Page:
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Ecological Monitoring of Silver Creek

Issue

Conducted in cooperation with
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Before The Nature Conservancy established the Silver Creek Preserve, the watershed had been degraded by years of livestock grazing and overfishing. Preserve managers have been concerned about sedimentation, increasing stream temperatures, and invasive species.

How the USGS Helps

USGS, Idaho Fish and Game, and Nature Conservancy staff electrofishing.
USGS, Idaho Fish and Game, and TNC staff electrofishing. Photo USGS

In 1974, we established streamgage station 13150430 (Silver Creek at Sportsman Access near Picabo) to monitor stream discharge, stage, and temperature. The streamgage, funded in cooperation with The Nature Conservancy and the Idaho Department of Water Resources, collects data every 15 minutes and disseminates that data every hour to the USGS National Water Information System Web Interface (NWIS Web).

Since 1997, our biologists have visited Silver Creek every three years to collect water-quality data at this streamgage and at another site upstream of the streamgage on the preserve itself. We measure pH, dissolved oxygen, conductivity, and temperature. These data are also available on NWIS Web after they have been reviewed and approved.

Our biologists also collect, identify, examine, and count macroinvertebrate and fish species to evaluate long-term trends in biological communities. At riffles where macroinvertebrates are collected, we measure habitat variables that include velocity and depth; riverbed substrates (percent fines and embeddedness); and riparian growth (percent canopy cover).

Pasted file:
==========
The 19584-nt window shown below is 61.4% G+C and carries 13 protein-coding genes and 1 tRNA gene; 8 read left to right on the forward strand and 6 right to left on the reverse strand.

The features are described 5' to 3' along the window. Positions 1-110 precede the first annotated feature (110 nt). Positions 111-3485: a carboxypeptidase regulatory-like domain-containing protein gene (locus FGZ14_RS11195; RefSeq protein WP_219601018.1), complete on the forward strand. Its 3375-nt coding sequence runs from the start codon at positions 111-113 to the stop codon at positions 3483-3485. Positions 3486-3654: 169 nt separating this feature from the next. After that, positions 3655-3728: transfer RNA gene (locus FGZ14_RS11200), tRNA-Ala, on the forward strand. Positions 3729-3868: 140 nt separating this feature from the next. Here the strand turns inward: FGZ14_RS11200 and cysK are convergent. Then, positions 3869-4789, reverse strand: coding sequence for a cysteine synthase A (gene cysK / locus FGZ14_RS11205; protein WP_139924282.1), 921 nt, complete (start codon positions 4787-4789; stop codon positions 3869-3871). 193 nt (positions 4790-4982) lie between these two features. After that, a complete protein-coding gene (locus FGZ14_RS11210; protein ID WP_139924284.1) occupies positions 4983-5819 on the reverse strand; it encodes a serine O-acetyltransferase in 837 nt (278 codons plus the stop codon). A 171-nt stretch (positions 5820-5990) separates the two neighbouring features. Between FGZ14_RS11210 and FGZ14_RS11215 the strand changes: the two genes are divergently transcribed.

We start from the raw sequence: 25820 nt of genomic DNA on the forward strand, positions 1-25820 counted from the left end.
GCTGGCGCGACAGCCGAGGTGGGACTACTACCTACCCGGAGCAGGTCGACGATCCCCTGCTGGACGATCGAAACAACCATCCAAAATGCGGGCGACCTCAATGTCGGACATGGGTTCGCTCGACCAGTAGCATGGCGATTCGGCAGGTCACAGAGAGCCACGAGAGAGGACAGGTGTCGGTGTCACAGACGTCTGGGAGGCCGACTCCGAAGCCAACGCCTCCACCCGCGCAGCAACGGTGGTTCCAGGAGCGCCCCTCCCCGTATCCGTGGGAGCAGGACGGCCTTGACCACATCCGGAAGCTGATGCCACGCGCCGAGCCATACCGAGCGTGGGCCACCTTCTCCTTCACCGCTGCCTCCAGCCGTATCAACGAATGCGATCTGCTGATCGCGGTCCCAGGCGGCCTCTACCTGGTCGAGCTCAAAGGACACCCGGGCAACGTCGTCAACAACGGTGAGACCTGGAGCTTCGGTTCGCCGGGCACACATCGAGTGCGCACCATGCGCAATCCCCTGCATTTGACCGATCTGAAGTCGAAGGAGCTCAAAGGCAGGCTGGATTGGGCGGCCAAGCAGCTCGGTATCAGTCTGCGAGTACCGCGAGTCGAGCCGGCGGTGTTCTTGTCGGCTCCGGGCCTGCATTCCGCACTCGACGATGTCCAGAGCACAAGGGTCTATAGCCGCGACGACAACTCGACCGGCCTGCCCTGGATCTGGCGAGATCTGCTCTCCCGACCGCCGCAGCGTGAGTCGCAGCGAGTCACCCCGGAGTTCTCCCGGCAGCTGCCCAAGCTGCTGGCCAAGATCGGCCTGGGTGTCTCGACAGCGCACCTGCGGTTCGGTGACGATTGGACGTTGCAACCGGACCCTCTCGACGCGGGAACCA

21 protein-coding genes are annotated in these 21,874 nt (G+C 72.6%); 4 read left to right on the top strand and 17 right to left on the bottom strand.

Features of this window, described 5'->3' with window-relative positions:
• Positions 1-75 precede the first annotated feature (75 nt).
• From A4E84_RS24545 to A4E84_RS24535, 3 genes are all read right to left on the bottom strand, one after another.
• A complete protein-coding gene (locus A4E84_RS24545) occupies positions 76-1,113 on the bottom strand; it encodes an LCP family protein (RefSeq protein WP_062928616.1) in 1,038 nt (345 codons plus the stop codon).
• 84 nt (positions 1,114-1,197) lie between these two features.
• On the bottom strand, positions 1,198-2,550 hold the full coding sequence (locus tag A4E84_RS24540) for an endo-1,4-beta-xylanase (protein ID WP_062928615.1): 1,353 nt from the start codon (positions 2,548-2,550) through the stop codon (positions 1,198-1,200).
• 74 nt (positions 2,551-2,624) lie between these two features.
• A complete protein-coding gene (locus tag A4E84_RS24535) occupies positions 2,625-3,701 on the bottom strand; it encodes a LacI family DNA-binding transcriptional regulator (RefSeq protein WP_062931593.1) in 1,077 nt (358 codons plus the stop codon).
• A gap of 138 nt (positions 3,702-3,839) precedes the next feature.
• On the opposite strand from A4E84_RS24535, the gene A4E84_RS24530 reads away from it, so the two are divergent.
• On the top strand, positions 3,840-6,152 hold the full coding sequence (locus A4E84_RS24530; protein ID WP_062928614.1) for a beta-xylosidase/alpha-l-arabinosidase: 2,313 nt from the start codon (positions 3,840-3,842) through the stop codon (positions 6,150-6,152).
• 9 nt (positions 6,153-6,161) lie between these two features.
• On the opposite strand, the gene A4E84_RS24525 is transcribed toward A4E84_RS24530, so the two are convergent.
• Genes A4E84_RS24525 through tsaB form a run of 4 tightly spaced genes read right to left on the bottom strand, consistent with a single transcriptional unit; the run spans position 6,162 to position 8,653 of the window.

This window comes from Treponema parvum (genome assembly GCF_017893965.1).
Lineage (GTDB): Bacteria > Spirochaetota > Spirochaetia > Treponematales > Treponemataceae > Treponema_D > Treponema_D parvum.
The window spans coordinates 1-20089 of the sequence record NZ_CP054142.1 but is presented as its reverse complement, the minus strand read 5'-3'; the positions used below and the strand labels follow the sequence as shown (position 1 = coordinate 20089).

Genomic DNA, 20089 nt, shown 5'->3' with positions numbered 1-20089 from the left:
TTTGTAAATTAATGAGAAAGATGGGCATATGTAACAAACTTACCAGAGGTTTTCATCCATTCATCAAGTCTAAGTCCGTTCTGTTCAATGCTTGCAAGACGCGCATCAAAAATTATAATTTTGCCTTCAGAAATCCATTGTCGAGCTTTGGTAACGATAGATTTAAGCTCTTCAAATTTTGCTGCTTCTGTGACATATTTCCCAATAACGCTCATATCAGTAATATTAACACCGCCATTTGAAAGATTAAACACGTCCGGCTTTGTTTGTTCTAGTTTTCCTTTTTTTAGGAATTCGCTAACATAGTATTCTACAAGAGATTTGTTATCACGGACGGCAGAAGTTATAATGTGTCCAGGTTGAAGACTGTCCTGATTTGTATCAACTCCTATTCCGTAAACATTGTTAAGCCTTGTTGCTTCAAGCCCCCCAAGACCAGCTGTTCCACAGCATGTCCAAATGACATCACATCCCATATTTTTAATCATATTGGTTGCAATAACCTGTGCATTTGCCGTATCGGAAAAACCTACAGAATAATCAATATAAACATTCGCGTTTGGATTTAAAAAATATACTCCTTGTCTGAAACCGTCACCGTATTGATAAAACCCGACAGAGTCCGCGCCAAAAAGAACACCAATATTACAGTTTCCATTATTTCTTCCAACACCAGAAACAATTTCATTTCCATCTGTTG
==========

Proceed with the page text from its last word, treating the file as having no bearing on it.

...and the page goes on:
Data are available from the USGS BioData database.

Key Findings

Biologist displaying brown trout during field trip to evaluate fish communities.
Biologist displaying brown trout
during field trip to evaluate fish
communities. Photo USGS.

At our trend sites, we found fish communities composed predominately of coldwater species. Brown trout—an introduced species—are common at these sites, too. The fathead minnow another introduced species, has recently been found at both sites, but in very low numbers. This species is commonly sold as baitfish in most midwest and eastern states.

We also found New Zealand mud snails—an invasive species—though the population doesn’t appear to be affecting other aquatic organisms.

Recorded water temperatures are warmer at the downstream site than at the upstream site. Coldwater-adapted macroinvertebrates such as stoneflies are more common at the upstream site on the Preserve.